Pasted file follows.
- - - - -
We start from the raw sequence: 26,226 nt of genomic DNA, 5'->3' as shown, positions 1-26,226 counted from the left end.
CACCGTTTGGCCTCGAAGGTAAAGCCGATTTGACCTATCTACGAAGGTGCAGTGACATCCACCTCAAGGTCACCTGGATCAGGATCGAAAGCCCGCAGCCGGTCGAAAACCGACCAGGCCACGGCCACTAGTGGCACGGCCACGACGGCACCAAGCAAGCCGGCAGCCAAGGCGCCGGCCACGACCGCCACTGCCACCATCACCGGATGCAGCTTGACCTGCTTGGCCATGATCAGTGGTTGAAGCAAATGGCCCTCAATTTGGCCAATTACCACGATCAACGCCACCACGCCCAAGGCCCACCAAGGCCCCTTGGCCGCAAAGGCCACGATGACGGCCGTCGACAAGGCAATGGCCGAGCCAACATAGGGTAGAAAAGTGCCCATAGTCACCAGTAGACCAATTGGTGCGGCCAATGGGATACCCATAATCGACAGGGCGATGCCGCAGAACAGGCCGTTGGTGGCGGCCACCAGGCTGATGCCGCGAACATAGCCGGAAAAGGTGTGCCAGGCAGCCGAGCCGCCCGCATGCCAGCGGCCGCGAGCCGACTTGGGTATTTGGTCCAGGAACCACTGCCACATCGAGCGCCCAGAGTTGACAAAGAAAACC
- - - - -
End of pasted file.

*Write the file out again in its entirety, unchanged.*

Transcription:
We start from the raw sequence: 26,226 nt of genomic DNA, 5'->3' as shown, positions 1-26,226 counted from the left end.
CACCGTTTGGCCTCGAAGGTAAAGCCGATTTGACCTATCTACGAAGGTGCAGTGACATCCACCTCAAGGTCACCTGGATCAGGATCGAAAGCCCGCAGCCGGTCGAAAACCGACCAGGCCACGGCCACTAGTGGCACGGCCACGACGGCACCAAGCAAGCCGGCAGCCAAGGCGCCGGCCACGACCGCCACTGCCACCATCACCGGATGCAGCTTGACCTGCTTGGCCATGATCAGTGGTTGAAGCAAATGGCCCTCAATTTGGCCAATTACCACGATCAACGCCACCACGCCCAAGGCCCACCAAGGCCCCTTGGCCGCAAAGGCCACGATGACGGCCGTCGACAAGGCAATGGCCGAGCCAACATAGGGTAGAAAAGTGCCCATAGTCACCAGTAGACCAATTGGTGCGGCCAATGGGATACCCATAATCGACAGGGCGATGCCGCAGAACAGGCCGTTGGTGGCGGCCACCAGGCTGATGCCGCGAACATAGCCGGAAAAGGTGTGCCAGGCAGCCGAGCCGCCCGCATGCCAGCGGCCGCGAGCCGACTTGGGTATTTGGTCCAGGAACCACTGCCACATCGAGCGCCCAGAGTTGACAAAGAAAACC